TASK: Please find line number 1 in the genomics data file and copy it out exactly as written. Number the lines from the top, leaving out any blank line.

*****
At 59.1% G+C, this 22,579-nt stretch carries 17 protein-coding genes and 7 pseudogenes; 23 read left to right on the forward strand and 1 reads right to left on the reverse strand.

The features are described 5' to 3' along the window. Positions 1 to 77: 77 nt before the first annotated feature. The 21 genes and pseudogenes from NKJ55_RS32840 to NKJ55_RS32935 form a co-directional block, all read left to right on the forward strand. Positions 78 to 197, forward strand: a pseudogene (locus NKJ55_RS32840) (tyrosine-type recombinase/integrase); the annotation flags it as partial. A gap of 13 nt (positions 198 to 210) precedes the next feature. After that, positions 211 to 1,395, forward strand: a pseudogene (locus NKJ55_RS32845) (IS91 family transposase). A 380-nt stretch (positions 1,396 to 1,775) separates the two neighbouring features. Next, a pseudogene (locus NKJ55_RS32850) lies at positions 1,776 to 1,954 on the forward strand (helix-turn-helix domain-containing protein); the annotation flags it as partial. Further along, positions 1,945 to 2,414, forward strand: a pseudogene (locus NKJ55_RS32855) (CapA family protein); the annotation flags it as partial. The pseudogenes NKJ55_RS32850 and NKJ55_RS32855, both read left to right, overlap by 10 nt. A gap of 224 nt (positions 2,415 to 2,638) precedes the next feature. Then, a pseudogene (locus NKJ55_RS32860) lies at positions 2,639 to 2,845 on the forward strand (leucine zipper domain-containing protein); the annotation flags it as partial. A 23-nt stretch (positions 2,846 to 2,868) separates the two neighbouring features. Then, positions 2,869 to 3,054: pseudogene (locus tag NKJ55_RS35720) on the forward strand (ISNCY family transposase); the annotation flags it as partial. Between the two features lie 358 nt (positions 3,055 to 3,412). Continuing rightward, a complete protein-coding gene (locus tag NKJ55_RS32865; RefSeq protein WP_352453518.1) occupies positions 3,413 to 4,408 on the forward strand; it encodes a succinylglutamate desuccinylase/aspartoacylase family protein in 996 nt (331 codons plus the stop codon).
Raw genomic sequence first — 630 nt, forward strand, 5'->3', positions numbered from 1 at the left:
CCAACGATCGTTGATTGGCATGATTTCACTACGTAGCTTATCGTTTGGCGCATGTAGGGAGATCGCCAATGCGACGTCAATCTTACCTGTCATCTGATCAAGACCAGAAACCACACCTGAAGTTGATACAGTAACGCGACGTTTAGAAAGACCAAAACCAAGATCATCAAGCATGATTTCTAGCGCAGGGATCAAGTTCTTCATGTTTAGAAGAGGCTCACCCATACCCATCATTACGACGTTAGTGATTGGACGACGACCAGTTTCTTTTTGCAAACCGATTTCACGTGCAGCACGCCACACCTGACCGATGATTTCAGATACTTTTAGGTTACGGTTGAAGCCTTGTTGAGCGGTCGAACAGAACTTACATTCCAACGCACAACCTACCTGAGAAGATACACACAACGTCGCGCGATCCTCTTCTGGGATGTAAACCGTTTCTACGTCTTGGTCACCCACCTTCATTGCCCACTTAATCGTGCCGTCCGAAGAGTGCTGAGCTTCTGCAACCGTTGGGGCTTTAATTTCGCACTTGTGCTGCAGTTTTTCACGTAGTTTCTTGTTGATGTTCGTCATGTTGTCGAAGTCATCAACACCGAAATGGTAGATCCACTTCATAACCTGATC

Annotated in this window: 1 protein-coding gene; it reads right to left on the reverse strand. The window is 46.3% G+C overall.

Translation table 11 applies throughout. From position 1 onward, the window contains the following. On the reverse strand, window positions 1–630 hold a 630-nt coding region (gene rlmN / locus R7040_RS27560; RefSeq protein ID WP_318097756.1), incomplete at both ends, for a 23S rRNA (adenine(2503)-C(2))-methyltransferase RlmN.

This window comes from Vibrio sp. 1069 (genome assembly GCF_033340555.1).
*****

At 59.1% G+C, this 22,579-nt stretch carries 17 protein-coding genes and 7 pseudogenes; 23 read left to right on the forward strand and 1 reads right to left on the reverse strand.